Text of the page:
Sedgwick County waits to see if voters prefer fall elections

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WICHITA, Kan. (KAKE) -

"I think it's great, always better when people come out and vote," said Roy Beckemeyer about the idea of more Kansans voting in local elections.

Sedgwick County officials are hoping to find out with this election if voters are more likely to vote in the summer and fall than in the spring.

This election is the first real test in the county of a state law moving local elections to the fall with the goal of increasing participation.

"I think everybody should be involved," said Pat Beckemeyer, shortly after voting Tuesday.  "That's what it's all about."

At the Woodland United Methodist Church in Wichita voters participate regularly in elections, no matter when the election falls.  But will that hold true across the city?  

"It's hard to tell at this point," Sedgwick County Elections Clerk Tabitha Lehman said Tuesday morning.

In 2015 the state legislature moved city and school elections from the spring to the fall, with the purpose of increasing the number of voters who head to the polls, maybe even doubling it.  This is the first local election in Sedgwick County since then to include a mayoral race - the main draw in local elections.

"It's going to be interesting to see as the day progresses if we start getting a significant uptick in turnout or if it's just going to stick around that 10% mark," Lehman said.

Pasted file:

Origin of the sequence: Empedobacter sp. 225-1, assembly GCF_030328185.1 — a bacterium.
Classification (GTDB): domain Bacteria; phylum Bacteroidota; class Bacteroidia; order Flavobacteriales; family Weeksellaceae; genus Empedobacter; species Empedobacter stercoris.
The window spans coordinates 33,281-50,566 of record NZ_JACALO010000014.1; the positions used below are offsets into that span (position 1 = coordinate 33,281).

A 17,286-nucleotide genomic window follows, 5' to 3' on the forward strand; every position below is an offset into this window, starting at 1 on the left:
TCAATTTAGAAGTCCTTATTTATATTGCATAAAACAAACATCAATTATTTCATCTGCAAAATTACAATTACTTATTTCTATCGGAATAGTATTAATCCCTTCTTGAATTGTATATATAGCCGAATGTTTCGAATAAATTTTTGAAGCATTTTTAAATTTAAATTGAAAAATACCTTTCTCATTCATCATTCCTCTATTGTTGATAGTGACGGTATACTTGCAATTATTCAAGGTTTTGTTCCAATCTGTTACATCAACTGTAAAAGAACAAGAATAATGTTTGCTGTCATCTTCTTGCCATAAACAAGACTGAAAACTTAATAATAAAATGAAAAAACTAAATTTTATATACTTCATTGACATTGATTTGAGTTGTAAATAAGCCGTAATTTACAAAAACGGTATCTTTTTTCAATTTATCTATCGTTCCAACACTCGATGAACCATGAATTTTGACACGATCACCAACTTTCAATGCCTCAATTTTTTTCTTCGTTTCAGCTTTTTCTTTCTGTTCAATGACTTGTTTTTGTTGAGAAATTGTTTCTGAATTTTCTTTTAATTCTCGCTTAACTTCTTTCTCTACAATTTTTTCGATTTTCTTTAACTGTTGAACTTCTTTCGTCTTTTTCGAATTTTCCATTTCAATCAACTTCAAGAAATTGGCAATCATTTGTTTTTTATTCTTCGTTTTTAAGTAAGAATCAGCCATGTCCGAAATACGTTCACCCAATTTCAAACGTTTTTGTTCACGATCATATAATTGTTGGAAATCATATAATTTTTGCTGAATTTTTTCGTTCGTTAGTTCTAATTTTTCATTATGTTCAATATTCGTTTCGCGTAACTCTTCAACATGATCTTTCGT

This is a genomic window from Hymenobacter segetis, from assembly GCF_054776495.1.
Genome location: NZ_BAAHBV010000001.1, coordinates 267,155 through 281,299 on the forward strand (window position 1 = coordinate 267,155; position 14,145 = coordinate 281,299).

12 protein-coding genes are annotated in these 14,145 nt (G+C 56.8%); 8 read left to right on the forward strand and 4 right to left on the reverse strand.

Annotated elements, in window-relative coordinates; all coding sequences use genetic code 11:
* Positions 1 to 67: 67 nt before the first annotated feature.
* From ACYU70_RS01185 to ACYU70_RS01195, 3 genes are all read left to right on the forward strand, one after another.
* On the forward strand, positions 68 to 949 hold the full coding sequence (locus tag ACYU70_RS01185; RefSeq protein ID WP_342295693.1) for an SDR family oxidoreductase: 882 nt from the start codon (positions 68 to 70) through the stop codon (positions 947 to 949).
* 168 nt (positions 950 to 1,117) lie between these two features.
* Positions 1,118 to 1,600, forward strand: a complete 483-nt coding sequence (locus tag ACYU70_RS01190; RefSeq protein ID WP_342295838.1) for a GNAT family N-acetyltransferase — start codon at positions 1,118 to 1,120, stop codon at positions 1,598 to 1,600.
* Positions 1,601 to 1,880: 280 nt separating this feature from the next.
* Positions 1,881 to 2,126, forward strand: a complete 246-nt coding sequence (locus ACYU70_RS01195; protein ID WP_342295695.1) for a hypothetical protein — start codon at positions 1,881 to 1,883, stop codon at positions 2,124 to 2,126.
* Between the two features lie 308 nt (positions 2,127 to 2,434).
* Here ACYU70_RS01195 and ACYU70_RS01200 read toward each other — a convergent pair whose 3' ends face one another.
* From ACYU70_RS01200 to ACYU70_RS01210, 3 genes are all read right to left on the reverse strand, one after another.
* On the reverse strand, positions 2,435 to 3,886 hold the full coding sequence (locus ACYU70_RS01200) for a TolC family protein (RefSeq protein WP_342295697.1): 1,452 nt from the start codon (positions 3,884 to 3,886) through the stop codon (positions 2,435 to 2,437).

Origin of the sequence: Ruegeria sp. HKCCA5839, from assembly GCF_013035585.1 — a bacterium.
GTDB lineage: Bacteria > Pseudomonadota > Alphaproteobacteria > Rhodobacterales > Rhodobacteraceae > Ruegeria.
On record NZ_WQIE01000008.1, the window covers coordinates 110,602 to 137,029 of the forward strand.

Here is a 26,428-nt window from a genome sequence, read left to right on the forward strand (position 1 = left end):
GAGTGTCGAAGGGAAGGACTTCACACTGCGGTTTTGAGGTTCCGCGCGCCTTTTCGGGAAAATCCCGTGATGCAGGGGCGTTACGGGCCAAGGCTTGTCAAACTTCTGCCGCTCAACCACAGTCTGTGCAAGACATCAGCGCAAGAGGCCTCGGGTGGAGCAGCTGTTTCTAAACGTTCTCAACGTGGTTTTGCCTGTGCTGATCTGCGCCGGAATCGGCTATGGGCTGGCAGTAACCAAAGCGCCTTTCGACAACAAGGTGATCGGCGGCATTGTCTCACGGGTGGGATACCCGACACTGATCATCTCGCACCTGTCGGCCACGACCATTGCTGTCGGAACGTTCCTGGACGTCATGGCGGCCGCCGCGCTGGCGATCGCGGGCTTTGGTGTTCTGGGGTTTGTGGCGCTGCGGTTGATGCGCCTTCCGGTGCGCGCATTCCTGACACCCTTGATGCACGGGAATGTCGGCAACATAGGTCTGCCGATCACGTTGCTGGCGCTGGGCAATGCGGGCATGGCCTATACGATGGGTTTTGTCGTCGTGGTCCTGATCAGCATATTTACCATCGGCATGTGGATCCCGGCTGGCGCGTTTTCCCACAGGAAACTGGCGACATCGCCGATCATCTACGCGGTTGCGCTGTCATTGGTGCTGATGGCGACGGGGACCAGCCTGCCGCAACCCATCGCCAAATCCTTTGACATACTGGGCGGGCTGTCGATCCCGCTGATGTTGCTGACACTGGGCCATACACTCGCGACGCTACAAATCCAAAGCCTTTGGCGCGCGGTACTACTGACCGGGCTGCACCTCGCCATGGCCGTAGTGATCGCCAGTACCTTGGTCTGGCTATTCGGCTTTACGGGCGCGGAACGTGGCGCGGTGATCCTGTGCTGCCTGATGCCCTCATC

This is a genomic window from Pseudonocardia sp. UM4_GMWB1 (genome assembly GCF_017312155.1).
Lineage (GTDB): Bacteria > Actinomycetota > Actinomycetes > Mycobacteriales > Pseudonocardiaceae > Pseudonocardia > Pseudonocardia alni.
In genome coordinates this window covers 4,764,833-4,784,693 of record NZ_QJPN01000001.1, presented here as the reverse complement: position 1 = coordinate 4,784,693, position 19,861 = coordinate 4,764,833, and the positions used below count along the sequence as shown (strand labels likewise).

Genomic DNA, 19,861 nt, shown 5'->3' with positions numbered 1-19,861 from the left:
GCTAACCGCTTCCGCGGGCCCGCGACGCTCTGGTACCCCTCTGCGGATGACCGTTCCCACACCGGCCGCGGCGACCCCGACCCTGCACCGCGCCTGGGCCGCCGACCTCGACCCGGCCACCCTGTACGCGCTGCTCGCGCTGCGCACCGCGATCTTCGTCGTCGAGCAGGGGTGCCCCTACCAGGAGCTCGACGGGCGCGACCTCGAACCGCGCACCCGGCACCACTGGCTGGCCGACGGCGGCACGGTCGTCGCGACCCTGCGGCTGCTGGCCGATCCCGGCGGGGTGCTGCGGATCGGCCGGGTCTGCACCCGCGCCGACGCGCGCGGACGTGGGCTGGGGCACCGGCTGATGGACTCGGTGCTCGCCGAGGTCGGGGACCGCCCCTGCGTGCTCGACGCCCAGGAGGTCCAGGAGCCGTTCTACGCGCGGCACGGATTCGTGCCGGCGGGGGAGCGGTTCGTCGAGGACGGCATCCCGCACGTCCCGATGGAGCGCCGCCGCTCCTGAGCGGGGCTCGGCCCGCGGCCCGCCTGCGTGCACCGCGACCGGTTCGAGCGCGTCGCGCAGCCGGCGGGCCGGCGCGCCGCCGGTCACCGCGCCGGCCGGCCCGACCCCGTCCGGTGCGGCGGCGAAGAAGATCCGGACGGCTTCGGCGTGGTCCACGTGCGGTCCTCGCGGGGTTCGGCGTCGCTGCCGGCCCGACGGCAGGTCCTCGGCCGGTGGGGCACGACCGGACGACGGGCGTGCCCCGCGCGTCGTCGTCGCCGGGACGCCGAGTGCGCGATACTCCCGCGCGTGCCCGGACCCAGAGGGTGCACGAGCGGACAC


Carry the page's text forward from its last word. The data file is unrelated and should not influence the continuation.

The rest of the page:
While advanced voting returns this year  indicated an increase in the number of Wichitans casting a ballot, the number of ballots cast Tuesday morning fell flat.  Lehman says trying to figure out if voting patterns would mean an increase in the afternoon is difficult with the change in the time of year.

"In '15 we saw more turnout in the afternoon and the evening," she said.  "But that's because we had several inches of snow that we were clearing off the sidewalks."

Voters at Woodland UMC remain positive turnout will be good.

"Just because there've been so many city issues," said Susan Bentson after voting.

"There's so much going on the city right now with the new ballpark and all the things," agreed voter Roy Beckmeyer.  "And the people, I think , have a lot of concerns about the directions the city's going."

Voter turnout is generally reported in percentages.  But, Lehman wants the public to remember we've got 30,000 more registered voters in Sedgwick County this year.  So, even if the percentage of total voters stays the same, that means more people actually cast a ballot.

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